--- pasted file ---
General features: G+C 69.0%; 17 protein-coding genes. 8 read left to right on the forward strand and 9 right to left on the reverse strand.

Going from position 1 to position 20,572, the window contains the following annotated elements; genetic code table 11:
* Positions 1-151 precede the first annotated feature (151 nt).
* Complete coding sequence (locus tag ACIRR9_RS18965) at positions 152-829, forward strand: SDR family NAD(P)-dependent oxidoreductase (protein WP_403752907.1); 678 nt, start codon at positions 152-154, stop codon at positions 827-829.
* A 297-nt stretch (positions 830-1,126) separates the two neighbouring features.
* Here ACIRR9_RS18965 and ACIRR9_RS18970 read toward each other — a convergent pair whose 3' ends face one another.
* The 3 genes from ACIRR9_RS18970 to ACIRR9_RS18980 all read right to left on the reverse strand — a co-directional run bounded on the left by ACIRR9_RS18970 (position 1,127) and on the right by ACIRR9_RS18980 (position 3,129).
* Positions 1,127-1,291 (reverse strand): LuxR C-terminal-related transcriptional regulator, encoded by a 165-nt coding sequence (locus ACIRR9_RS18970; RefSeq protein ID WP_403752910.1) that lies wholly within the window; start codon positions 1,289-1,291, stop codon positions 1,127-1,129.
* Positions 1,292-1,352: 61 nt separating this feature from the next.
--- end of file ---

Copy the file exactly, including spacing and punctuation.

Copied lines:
General features: G+C 69.0%; 17 protein-coding genes. 8 read left to right on the forward strand and 9 right to left on the reverse strand.

Going from position 1 to position 20,572, the window contains the following annotated elements; genetic code table 11:
* Positions 1-151 precede the first annotated feature (151 nt).
* Complete coding sequence (locus tag ACIRR9_RS18965) at positions 152-829, forward strand: SDR family NAD(P)-dependent oxidoreductase (protein WP_403752907.1); 678 nt, start codon at positions 152-154, stop codon at positions 827-829.
* A 297-nt stretch (positions 830-1,126) separates the two neighbouring features.
* Here ACIRR9_RS18965 and ACIRR9_RS18970 read toward each other — a convergent pair whose 3' ends face one another.
* The 3 genes from ACIRR9_RS18970 to ACIRR9_RS18980 all read right to left on the reverse strand — a co-directional run bounded on the left by ACIRR9_RS18970 (position 1,127) and on the right by ACIRR9_RS18980 (position 3,129).
* Positions 1,127-1,291 (reverse strand): LuxR C-terminal-related transcriptional regulator, encoded by a 165-nt coding sequence (locus ACIRR9_RS18970; RefSeq protein ID WP_403752910.1) that lies wholly within the window; start codon positions 1,289-1,291, stop codon positions 1,127-1,129.
* Positions 1,292-1,352: 61 nt separating this feature from the next.